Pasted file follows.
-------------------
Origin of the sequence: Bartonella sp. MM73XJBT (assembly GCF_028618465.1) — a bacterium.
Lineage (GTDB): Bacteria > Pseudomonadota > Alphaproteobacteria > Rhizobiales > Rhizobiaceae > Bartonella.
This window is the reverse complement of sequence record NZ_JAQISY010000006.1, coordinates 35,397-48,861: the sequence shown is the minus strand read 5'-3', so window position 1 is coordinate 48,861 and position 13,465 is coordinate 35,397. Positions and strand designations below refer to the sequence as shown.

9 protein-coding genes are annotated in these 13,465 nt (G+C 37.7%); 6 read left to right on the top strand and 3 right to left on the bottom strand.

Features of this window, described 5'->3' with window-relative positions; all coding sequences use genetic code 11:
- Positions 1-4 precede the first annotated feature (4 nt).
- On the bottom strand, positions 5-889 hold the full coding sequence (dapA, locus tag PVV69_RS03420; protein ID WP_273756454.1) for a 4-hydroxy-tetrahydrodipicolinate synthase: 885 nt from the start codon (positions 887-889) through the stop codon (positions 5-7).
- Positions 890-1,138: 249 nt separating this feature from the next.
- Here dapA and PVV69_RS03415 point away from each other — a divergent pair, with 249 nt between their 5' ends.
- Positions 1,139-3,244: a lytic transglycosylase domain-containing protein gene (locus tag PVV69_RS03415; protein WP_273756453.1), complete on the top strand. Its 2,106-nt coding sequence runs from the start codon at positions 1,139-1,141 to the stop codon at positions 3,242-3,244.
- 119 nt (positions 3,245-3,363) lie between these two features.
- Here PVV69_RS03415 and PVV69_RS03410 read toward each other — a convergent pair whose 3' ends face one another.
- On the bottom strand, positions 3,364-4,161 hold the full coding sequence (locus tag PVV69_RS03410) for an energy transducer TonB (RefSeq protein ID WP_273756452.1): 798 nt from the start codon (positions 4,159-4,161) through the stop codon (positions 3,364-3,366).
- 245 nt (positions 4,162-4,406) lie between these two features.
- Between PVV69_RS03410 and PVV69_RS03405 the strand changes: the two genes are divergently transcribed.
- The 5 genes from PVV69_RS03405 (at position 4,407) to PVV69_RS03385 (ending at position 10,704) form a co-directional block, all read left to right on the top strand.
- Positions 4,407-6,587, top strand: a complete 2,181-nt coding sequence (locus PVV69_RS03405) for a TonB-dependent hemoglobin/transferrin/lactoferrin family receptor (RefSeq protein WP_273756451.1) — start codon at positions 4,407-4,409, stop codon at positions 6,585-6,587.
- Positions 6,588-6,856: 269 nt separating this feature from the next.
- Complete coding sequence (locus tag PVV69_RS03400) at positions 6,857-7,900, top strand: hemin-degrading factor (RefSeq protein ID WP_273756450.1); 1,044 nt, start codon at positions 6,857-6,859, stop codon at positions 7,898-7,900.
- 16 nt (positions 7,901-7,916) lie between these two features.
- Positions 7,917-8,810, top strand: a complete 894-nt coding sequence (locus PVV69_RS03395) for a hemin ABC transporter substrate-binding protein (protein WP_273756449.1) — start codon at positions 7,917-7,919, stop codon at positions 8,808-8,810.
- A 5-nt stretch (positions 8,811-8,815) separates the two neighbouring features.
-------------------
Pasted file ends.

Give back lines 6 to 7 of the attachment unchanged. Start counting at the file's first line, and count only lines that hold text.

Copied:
- Positions 1-4 precede the first annotated feature (4 nt).
- On the bottom strand, positions 5-889 hold the full coding sequence (dapA, locus tag PVV69_RS03420; protein ID WP_273756454.1) for a 4-hydroxy-tetrahydrodipicolinate synthase: 885 nt from the start codon (positions 887-889) through the stop codon (positions 5-7).